So, you’ve been recommended to introduce an open cup BUT your little one is having trouble with it. It can be a little tricky for some to figure out how to manage the flow of liquids from an open cup.
Here are my go-to tips:
1. Slow the flow with a thicker liquid.
You can do this by offering liquid thicker than breast milk/formula or water. As thicker liquid moves slower this creates more time for our little ones to coordinate their swallow. The thicker liquid may also provide more feed-back about where it is in their mouth. You might like to use yogurt or puree in a cup. Over time, every few days, slowly thin it out with your liquid of choice.
2. Slow the flow with a different cup.
You can slow the flow of liquids with certain cups. Look for cups that have a lid with a small slit in it near the rim or that have inserts that push down into the cup. Slowing the flow of liquid gives little ones more time to manage the liquid and coordinate their swallow. These cups are particularly helpful if your little one likes to do it themselves.
3. A sip size.
Use a small cup and fill it with a sip size amount of liquid. This allows little ones to get the ideal amount of liquid making it easier for them to manage.
4. Size Matters.
Ensure the size of the cup matches the size of your little one’s mouth and hands, generally the smaller the better if they are having difficulty or are starting out.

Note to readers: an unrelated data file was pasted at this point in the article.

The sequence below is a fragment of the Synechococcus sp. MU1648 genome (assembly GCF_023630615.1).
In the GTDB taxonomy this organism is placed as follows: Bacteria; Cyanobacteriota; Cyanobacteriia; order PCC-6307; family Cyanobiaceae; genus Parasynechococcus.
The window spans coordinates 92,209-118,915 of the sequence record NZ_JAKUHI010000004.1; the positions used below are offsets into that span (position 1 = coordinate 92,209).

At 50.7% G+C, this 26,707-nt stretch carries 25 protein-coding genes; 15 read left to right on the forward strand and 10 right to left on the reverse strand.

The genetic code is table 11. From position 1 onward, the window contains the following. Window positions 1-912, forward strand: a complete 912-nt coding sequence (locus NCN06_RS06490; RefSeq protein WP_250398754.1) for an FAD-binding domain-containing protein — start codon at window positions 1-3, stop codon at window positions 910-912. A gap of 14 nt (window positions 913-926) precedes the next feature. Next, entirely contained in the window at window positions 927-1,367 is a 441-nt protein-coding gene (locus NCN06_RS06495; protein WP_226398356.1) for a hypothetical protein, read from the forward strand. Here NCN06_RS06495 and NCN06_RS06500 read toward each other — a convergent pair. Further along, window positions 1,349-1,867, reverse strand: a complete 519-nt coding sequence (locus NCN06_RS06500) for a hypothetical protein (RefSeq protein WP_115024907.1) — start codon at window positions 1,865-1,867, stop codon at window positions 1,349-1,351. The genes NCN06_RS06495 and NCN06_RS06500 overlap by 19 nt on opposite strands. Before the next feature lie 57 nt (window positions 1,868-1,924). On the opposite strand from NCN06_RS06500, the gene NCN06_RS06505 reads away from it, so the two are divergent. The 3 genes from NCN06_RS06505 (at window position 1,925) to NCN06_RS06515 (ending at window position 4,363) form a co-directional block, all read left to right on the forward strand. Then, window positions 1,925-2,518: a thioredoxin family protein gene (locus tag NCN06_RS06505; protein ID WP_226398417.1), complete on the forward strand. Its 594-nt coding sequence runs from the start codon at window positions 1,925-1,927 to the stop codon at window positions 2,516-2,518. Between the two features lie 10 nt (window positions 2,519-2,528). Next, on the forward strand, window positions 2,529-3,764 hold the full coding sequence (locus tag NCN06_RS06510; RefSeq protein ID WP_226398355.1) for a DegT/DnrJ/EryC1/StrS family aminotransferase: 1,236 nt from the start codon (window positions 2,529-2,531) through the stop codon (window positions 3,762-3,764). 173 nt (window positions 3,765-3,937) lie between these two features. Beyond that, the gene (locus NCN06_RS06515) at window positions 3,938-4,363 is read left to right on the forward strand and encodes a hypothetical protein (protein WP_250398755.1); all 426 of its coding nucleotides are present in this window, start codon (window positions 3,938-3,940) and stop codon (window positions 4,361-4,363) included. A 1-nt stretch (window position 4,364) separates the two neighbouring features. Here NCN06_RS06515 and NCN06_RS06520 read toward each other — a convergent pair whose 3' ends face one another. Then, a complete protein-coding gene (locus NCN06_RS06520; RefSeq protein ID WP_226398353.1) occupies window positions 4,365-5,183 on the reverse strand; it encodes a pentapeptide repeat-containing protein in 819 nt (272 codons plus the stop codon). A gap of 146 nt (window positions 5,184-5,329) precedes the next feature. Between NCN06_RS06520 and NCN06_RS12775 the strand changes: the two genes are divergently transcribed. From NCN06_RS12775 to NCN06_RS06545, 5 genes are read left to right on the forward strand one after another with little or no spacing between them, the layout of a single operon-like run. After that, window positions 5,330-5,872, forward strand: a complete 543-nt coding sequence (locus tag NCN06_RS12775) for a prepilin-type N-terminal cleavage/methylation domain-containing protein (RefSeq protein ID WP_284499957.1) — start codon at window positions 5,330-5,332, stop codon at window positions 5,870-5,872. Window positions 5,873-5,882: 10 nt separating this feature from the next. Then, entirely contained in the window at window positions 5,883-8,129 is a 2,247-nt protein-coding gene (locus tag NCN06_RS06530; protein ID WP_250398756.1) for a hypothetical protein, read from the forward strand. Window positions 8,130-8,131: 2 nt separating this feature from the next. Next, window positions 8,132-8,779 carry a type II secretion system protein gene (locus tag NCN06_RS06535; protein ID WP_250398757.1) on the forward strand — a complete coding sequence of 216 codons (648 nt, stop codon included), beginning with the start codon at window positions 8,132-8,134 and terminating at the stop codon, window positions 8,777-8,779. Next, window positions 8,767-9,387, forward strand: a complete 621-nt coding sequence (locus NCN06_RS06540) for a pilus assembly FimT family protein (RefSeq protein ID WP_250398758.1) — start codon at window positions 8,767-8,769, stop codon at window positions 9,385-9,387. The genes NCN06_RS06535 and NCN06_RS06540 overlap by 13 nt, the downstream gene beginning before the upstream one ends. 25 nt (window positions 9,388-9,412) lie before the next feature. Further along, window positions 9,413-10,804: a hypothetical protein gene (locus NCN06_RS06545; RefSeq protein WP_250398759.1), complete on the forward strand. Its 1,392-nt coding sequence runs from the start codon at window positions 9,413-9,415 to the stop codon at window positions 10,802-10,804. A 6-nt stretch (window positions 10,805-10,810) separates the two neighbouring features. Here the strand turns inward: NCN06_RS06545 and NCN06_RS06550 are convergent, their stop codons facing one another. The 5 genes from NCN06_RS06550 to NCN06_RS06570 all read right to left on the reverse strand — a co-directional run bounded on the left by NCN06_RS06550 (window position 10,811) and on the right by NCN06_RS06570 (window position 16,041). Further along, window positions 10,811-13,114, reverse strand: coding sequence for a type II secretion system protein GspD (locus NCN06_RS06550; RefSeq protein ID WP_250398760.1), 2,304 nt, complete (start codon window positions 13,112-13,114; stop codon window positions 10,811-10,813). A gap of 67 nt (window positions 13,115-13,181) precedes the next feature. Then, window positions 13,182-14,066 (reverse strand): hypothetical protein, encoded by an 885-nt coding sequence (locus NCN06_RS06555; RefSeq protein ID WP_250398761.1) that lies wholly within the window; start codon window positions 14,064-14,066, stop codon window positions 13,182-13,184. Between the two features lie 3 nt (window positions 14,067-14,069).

If the child is happy for you to hold the cup and give them a drink, you can tilt the cup so just enough comes out for a small sip and then stand it back up.
Make sure your little one’s body is well supported when cup drinking. A supportive high-chair or your lap, ensuring their head isn’t tilted back.
It’s expected that they will cough a little when starting open cup drinking but it should decrease with practice. If your little one is coughing with most mouthfuls, most of the time, please check in with a feeding speech pathologist and your GP/paediatrician.
Other signs and symptoms that your little one is having difficulty with swallowing:
– frequent hiccups after eating and drinking
– recurrent respiratory infections
– recurrent fevers after eating/drinking
– changes in breathing, faster breathing or breathing stops
– eyes opening wide and stress cues
– frequent coughing
– eyes watering or red
– breathing and or voice sounds wet/gurgly
– frequent gagging
– skin turns a bluish colour
– back arching
– weight loss
These are some signs and symptoms of aspiration. Aspiration can also be silent (no signs or symptoms). Aspiration is when liquid or food enter the lungs. If aspiration happens often and with large amounts it can cause serious respiratory illnesses.
Open cups that slow the flow:
I like this 3 in 1 cup for 6 months and up
Discount code BOOBTOFOOD
I like these for over 12 months:
Written By Jamie Williams
Paediatric Speech Pathologist